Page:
Jesuits

(Society of Jesus)
   The order was founded in 1534 by a Spanish soldier-turned-cleric, Ignatius Loyola (1491–1556), who vowed to devote his life to bringing those won over to the Protestant Reformation back into the Catholic fold. Accepted as an order by the papacy in 1540, it was, and is, under direct papal supervision. Throughout much of the 16th and 17th centuries, the Jesuits were eagerly patronized by members of the Habsburg dynasty, who saw the new brotherhood as a useful tool for the preservation and reinstitution of Catholicism in their lands.
   In 1551, Ferdinand I called the Jesuits to Vienna, where they established a college. They proceeded to establish schools and colleges in Innsbruck (1562), Graz (1572), Linz (ca. 1600), and eventually Klagenfurt. In the first two cases, their colleges developed into universities that still function today.
   Until the 18th century, Jesuits served as confessors to many members of the ruling house and as teachers as well as pastors and preachers. Their most important representative in Vienna in the 16th century was the Netherlander Peter Canisius (1521–1597), whose new Catholic catechism Ferdinand I specifically endorsed. Central to their influence were the high educational and moral standards they set for themselves, a sharp contrast to the corruption in Rome and in the traditional Catholic hierarchy that had inspired Martin Luther’s protests in 1517.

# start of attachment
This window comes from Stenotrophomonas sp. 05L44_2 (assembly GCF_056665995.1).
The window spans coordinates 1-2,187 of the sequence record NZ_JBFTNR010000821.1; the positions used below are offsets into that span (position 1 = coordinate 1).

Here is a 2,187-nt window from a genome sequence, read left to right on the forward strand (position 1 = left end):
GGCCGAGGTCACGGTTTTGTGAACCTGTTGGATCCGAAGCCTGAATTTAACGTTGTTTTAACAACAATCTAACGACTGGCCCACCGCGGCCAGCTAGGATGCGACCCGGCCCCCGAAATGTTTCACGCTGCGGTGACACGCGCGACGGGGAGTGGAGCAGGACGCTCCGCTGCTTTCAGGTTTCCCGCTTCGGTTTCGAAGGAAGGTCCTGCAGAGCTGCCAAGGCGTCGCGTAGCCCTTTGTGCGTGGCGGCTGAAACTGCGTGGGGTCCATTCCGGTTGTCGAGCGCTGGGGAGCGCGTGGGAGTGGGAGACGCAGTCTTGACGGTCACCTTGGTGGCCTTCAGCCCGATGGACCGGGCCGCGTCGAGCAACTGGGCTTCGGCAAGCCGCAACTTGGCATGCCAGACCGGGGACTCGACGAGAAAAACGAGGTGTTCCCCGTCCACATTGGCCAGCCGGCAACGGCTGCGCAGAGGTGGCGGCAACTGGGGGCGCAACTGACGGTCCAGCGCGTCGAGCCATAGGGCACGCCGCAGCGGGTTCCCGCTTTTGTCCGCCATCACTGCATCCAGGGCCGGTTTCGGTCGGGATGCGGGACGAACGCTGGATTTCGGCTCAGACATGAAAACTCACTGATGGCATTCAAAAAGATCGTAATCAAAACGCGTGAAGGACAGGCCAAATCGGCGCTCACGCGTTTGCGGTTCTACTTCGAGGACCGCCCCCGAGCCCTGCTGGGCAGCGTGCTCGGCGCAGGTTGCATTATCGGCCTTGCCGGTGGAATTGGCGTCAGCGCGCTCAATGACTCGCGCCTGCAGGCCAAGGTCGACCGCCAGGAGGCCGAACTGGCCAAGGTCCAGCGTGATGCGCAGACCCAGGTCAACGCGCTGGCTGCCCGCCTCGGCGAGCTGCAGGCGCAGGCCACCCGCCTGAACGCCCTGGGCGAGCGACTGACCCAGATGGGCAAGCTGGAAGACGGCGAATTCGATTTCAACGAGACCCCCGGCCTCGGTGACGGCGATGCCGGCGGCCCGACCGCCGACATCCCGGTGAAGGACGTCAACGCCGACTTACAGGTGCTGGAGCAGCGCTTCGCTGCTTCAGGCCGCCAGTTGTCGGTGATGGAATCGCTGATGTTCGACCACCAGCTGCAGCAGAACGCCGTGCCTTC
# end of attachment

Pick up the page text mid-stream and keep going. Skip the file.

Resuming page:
It was the Jesuits who were largely responsible for modernizing education in the Austrian lands in ways prescribed by Renaissance humanism. Sound religious practice could come only through a sound understanding of language; the order’s pedagogy laid great stress on scholarship in classical tongues. Nevertheless, by the middle of the 18th century, the religious orientation of the Jesuits and their hold on the organs of government began to run afoul of proponents of the Enlightenment in Austria. Their authority over education and censorship was largely removed as part of the process of centralizing power in the hands of the state. In 1773, the Jesuit order was dissolved in the Habsburg lands and its property confiscated. It was reestablished in 1814.
   See also Religion.

Historical dictionary of Austria. . 2014.

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